Researchers have been looking for a cure to cancer for decades. In that search, they have looked at everything from diet, environment and genetics. While medical specialists have been looking at saving lives, a local Niskayuna teen has made it her goal to improve the quality of life for cancer sufferers. And, in an unusual twist, she is asking area residents to help out by growing their hair.
Casey Mullaney wants to team up with Niskayuna residents who are ready to grow their hair so it can be cut and sent to a national organization that makes wigs for patients going through chemotherapy.
Set for March 18 at the Niskayuna Dutch Reformed Church the event is part of Mullaney's push to earn her Gold Award, the highest honor in Girl Scouts. But it's also an effort that has special significance for a young woman who saw tragedy early in life when her father died from cancer.
I saw firsthand what people experience when I was in sixth grade and my father was going through chemotherapy, Mullaney said. "That's when I really decided to try and help other families going through the same thing. Since then I've learned about Locks of Love, a national organization based down in Florida that uses real human hair to make wigs for those who need them. And everything we get from the donation party will go straight to them."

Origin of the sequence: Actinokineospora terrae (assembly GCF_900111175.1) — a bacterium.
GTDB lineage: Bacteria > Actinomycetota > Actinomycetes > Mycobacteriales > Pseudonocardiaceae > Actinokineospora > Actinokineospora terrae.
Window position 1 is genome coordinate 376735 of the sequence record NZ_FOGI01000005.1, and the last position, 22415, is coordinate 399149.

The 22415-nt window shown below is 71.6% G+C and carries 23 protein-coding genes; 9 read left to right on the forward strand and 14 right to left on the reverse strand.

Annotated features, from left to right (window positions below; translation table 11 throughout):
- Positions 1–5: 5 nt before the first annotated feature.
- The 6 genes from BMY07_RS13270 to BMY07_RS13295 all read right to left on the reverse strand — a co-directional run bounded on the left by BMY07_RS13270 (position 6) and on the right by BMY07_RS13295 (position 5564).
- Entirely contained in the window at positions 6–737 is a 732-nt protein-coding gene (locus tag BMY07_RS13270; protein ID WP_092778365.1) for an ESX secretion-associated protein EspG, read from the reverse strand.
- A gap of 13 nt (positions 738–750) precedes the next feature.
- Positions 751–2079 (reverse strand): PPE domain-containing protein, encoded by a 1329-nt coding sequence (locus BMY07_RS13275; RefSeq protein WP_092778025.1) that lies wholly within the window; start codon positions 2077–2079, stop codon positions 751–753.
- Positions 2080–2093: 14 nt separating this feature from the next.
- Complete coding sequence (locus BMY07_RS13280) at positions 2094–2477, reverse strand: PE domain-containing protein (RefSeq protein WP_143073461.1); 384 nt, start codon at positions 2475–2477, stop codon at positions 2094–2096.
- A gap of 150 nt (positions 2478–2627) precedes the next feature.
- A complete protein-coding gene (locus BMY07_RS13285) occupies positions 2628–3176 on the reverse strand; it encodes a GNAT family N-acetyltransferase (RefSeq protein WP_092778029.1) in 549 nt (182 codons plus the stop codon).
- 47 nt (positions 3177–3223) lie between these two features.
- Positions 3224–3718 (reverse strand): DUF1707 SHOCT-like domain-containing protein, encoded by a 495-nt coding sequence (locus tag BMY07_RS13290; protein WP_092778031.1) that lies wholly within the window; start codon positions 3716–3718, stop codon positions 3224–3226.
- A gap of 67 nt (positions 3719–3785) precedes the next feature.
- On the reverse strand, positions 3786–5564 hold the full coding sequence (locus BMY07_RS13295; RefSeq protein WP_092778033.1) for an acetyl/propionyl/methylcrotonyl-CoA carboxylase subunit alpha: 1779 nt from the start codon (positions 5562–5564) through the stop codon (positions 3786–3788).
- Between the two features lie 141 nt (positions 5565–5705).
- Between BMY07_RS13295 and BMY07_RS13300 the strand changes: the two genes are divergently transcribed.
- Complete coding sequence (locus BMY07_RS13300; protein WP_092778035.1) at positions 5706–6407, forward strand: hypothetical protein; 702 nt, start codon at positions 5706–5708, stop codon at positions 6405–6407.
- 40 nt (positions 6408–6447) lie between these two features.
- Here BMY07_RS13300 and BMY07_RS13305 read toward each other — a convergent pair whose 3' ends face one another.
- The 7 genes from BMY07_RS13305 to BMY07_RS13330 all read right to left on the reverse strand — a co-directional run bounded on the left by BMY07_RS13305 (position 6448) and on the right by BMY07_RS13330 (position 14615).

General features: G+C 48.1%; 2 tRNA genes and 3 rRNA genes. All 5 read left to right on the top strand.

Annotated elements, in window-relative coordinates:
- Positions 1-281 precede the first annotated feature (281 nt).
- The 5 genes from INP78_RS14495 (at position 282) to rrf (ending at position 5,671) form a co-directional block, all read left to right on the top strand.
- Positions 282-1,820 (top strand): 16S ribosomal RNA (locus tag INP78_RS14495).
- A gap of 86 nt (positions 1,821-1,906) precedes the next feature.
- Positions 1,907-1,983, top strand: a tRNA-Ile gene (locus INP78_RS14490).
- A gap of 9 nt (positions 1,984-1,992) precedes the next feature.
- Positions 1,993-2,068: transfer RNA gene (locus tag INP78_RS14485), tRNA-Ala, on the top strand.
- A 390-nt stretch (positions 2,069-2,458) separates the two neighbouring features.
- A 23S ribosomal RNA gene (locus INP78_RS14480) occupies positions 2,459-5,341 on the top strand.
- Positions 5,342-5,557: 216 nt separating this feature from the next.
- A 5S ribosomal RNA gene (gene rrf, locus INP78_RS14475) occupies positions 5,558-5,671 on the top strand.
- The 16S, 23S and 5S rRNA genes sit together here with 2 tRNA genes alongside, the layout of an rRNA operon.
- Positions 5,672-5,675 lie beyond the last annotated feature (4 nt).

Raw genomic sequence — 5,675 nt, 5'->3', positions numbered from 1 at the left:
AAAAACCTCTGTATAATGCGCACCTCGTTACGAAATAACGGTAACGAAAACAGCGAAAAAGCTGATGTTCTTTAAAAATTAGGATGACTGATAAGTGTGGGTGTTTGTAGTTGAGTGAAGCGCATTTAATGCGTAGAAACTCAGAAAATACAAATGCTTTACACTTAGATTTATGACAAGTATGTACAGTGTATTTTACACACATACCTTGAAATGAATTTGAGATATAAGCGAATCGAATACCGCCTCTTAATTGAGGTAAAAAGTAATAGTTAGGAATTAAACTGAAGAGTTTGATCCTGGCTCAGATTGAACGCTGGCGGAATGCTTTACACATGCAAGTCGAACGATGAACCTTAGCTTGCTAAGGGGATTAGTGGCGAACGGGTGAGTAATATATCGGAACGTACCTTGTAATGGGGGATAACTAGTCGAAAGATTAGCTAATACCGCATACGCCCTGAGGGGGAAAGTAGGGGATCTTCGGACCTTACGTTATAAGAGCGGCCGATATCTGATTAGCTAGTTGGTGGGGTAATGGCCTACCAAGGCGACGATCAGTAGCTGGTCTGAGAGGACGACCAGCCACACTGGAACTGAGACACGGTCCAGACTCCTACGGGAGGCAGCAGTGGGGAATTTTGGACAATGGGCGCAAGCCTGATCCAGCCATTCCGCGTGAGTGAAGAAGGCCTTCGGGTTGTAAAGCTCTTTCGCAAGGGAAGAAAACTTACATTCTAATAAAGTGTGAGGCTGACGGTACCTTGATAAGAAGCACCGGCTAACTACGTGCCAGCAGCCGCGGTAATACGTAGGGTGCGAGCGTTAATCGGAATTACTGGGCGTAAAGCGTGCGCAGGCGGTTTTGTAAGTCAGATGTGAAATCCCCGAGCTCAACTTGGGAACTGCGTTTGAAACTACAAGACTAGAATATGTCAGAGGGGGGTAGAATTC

For hair to be useful for the wigmakers, a person has to give strands that are at least 10 inches long. Measuring the precious locks can be a somewhat trying task, but instead of asking donors to measure their own hair, Mullaney has arranged to have professional hairstylists onsite who will cut and style a donor's new hairdo.
"I've never organized something like this before, and it's a pretty big project, but things seem to be coming together," said Mullaney. "We already have about 10 people who have signed up to donate and we have enough time for about 20 people, so we are nearly half way to our goal."
Those interested in donating hair should contact Mullaney in advance via her e-mail at email@example.com.